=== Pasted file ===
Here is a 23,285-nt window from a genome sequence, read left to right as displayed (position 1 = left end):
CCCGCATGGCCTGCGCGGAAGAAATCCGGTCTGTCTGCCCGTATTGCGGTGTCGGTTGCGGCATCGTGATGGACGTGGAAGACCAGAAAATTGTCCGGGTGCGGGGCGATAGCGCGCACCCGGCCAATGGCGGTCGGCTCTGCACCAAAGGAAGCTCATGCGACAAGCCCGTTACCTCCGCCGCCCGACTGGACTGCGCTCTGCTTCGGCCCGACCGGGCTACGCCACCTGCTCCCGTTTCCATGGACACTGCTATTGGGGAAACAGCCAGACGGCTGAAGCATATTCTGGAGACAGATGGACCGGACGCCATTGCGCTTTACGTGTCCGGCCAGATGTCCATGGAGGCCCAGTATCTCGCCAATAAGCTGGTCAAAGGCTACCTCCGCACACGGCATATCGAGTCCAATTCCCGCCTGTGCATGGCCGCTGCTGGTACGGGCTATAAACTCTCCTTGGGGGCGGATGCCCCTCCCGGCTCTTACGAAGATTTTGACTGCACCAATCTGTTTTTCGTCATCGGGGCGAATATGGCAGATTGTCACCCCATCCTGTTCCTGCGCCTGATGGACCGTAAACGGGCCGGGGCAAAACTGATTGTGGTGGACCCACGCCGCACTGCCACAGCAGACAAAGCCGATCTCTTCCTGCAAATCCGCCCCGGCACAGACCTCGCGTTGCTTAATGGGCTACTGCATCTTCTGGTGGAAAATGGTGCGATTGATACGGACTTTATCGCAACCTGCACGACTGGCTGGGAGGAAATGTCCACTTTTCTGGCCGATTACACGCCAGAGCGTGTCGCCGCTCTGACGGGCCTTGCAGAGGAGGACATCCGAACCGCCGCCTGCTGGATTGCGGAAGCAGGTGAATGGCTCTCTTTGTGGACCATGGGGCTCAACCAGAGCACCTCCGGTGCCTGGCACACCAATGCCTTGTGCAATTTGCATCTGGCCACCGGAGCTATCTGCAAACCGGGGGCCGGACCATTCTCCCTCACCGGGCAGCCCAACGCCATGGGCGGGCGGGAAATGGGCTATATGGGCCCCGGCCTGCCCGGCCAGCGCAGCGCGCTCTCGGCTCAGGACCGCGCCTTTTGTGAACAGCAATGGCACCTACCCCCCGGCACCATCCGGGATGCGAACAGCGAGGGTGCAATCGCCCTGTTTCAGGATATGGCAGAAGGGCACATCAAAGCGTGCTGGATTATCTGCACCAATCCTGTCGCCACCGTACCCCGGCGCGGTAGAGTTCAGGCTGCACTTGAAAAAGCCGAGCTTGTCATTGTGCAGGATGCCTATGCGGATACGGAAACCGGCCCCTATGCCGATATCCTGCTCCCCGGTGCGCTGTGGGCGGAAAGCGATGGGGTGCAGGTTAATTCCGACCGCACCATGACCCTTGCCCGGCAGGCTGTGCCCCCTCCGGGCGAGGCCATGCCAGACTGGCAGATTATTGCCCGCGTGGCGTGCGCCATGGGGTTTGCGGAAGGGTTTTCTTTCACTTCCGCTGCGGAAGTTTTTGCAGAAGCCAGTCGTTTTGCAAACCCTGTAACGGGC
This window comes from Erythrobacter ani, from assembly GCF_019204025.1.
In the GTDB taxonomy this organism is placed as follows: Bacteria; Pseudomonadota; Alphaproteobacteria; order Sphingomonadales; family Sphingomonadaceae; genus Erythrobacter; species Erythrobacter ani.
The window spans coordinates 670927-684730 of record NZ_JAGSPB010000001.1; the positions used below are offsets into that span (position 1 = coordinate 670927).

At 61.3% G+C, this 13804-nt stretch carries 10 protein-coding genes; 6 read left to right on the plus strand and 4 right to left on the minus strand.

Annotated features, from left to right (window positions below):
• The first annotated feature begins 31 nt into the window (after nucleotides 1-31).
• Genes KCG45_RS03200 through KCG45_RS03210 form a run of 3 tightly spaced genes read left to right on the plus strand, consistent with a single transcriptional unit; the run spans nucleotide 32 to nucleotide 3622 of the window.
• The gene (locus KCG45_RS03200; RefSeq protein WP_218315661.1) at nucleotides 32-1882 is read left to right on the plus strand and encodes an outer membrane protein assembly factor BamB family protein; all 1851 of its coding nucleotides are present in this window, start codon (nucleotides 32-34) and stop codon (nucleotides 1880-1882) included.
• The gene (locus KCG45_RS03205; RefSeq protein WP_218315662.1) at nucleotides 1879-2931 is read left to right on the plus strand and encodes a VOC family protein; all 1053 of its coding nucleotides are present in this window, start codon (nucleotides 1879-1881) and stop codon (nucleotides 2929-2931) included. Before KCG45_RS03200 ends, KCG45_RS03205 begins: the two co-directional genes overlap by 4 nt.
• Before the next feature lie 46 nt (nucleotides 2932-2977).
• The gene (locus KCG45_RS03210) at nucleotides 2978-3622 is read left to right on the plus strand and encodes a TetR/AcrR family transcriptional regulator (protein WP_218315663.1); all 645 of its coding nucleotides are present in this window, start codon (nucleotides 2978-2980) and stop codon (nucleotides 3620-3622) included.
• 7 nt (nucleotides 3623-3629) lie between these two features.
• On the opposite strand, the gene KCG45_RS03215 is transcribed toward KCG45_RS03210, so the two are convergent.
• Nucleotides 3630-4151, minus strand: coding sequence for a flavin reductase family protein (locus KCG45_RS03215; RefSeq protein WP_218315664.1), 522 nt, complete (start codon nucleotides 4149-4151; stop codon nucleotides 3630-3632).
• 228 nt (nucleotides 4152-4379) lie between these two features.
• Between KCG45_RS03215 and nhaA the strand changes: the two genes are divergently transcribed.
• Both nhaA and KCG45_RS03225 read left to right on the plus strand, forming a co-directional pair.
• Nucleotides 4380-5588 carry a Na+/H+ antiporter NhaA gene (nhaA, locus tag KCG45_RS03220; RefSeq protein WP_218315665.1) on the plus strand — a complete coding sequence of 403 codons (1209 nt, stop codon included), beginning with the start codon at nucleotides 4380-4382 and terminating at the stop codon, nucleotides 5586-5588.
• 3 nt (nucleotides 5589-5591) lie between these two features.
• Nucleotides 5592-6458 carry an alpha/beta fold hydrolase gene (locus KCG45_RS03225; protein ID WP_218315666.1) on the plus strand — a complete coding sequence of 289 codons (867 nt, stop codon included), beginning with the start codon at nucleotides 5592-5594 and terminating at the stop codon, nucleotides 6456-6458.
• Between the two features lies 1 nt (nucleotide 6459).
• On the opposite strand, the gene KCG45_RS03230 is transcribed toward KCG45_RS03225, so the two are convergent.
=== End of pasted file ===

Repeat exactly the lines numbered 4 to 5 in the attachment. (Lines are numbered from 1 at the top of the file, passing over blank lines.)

In the GTDB taxonomy this organism is placed as follows: Bacteria; Pseudomonadota; Alphaproteobacteria; order Sphingomonadales; family Sphingomonadaceae; genus Erythrobacter; species Erythrobacter ani.
The window spans coordinates 670927-684730 of record NZ_JAGSPB010000001.1; the positions used below are offsets into that span (position 1 = coordinate 670927).